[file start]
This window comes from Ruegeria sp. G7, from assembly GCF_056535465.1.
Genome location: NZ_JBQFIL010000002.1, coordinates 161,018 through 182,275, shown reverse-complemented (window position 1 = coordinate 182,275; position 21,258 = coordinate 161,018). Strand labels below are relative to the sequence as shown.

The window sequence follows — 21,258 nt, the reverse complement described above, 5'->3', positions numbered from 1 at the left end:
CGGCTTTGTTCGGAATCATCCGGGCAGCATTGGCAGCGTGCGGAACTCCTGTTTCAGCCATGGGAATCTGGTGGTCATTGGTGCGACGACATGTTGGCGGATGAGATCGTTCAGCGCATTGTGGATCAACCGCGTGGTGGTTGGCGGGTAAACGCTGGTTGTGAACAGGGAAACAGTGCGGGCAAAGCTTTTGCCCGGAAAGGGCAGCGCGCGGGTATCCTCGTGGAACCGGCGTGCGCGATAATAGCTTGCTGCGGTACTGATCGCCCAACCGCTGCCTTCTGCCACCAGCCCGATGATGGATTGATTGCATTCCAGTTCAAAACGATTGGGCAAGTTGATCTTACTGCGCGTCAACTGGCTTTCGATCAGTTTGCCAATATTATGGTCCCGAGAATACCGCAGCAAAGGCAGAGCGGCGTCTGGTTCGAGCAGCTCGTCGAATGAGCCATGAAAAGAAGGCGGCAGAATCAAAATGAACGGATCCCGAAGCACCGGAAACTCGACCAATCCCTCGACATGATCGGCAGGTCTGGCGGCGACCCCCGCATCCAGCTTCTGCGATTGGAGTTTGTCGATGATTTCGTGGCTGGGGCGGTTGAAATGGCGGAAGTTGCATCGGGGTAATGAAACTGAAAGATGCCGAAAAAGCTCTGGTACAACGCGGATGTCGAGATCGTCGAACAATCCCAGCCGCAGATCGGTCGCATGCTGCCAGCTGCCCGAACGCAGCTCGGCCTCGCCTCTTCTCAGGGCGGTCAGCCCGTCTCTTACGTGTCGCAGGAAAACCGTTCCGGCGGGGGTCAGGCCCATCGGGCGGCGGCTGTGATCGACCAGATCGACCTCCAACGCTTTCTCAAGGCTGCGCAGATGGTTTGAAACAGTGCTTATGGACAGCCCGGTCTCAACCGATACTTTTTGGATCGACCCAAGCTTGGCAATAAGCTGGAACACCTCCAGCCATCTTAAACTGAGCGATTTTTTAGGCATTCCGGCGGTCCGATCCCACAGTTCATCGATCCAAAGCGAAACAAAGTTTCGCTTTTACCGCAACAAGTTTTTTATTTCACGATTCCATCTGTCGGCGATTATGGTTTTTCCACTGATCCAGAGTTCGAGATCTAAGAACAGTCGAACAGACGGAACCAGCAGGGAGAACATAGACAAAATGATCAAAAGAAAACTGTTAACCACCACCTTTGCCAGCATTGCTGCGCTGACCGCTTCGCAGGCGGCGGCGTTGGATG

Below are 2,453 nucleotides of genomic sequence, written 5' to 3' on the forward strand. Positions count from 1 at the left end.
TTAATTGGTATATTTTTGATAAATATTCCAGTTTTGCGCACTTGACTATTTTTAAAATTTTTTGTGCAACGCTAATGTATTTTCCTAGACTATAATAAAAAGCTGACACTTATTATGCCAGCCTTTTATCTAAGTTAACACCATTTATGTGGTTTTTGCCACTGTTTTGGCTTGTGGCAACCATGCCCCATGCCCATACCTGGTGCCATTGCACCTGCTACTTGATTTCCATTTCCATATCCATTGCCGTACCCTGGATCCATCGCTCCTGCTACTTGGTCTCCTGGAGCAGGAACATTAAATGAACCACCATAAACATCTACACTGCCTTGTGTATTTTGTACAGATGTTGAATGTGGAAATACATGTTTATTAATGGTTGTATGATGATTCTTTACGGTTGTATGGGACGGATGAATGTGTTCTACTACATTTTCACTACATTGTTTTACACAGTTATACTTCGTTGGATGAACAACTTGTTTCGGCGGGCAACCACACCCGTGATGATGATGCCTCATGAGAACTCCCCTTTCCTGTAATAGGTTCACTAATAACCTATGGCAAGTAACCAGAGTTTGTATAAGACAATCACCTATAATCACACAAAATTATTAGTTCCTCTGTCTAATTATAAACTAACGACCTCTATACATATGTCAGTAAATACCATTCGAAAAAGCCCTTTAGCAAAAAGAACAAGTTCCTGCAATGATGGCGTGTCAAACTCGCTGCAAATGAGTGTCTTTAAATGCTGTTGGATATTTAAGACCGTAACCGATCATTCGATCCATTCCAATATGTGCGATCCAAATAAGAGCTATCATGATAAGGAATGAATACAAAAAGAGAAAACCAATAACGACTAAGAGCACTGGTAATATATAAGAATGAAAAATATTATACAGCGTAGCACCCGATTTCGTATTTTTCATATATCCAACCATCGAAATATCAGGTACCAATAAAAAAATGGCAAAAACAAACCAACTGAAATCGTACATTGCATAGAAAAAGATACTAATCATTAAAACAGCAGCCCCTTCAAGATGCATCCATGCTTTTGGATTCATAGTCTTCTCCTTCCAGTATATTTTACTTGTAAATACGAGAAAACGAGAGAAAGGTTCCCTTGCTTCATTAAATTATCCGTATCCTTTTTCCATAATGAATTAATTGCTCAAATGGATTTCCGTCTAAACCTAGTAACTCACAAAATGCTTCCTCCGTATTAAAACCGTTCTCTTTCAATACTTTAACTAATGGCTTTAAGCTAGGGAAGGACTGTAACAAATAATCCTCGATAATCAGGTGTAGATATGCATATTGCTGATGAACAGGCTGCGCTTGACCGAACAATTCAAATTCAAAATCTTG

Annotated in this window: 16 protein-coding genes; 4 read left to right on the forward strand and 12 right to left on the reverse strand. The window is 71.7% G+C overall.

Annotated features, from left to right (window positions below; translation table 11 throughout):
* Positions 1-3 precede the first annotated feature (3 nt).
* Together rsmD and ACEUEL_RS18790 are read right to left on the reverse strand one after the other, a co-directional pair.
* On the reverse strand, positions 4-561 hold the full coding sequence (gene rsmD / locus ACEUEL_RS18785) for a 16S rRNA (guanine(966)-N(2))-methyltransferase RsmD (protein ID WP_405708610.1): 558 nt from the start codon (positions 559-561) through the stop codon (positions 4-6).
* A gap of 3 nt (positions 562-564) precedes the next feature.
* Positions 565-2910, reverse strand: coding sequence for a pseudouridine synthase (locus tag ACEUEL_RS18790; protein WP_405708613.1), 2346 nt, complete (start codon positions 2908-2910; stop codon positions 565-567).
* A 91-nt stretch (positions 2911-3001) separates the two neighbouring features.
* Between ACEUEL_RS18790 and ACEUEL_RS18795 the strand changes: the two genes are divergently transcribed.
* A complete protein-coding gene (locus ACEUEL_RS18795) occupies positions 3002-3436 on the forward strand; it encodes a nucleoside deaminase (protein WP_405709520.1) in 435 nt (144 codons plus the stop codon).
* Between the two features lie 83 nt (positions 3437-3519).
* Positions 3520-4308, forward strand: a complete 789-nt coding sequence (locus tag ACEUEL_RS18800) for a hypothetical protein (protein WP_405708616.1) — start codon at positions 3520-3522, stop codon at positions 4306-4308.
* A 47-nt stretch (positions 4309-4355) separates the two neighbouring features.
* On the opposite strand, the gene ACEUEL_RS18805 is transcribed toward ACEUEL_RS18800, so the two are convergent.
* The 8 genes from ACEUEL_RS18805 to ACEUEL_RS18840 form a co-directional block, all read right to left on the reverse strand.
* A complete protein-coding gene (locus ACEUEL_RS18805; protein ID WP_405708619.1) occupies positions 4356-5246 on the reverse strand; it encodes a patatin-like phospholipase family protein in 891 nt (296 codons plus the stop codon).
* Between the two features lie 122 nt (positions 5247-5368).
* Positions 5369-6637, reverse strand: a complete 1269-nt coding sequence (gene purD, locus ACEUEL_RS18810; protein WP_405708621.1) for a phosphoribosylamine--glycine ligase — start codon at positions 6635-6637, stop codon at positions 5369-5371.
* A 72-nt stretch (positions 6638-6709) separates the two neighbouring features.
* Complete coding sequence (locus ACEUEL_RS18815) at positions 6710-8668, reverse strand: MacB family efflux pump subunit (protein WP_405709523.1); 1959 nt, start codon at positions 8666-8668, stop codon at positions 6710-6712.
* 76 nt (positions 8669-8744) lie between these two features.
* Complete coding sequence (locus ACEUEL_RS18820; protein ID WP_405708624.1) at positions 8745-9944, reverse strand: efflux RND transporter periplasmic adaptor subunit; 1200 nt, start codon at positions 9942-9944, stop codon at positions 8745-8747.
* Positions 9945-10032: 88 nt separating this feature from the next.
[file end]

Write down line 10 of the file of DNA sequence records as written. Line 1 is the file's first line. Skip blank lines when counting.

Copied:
* Together rsmD and ACEUEL_RS18790 are read right to left on the reverse strand one after the other, a co-directional pair.